Tuesday, September 24, 2019

Our Lady of Ransom; Saint Pacific of San Severino



This feast was extended to the whole Church in thanksgiving to the Blessed Virgin, for having in the thirteenth century inspired St. Peter Nolasco and St. Raymond of Pennafort to found a religious order for the release of Christians captured by the Saracens. The Mercedarians vowed to give themselves up as hostages for the imprisoned Christians when ransom and military means failed. Their heroism saved countless souls from apostasy and despair.

Ps 118:137; 118:124
You are just, O Lord, and Your ordinance is right. Deal with Your servant according to Your kindness.
Ps 118:1
Happy are they whose way is blameless, who walk in the law of the Lord.
V. Glory be to the Father, and to the Son, and to the Holy Ghost.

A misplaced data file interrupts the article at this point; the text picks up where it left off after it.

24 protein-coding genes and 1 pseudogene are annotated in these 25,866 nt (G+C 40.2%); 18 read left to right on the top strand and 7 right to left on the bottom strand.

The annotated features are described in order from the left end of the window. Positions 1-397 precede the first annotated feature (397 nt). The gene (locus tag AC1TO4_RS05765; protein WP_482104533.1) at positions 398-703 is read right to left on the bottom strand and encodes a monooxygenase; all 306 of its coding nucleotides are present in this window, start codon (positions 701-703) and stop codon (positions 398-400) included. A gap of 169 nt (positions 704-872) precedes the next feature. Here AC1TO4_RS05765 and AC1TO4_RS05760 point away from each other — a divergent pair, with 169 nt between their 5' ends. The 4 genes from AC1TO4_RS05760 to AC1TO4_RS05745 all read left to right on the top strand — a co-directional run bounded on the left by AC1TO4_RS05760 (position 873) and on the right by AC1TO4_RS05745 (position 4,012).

R. As it was in the beginning, is now, and ever shall be, world without end. Amen.
You are just, O Lord, and Your ordinance is right. Deal with Your servant according to Your kindness.

Mass of the BLESSED VIRGIN MARY,except


O God, through the glorious Mother of Your Son You enriched the Church with a new religious congregation dedicated to freeing Christians from slavery among the heathens. We venerate Mary as the foundress of this institution and pray that she may also deliver us from our sins and the slavery of the devil through her own merits and intercession. Through the same Jesus Christ, our Lord . . .

Lesson from the letter of St Paul the Apostle to the Ephesians
Eph 4:1-6
Brethren: I, the prisoner in the Lord, exhort you to walk in a manner worthy of the calling with which you were called, with all humility and meekness, with patience, bearing with one another in love, careful to preserve the unity of the Spirit in the bond of peace: one body and one Spirit, even as you were called in one hope of your calling; one Lord, one faith, one Baptism, one God and Father of all, Who is above all, and throughout all, and in us all, Who is blessed forever and ever. Amen.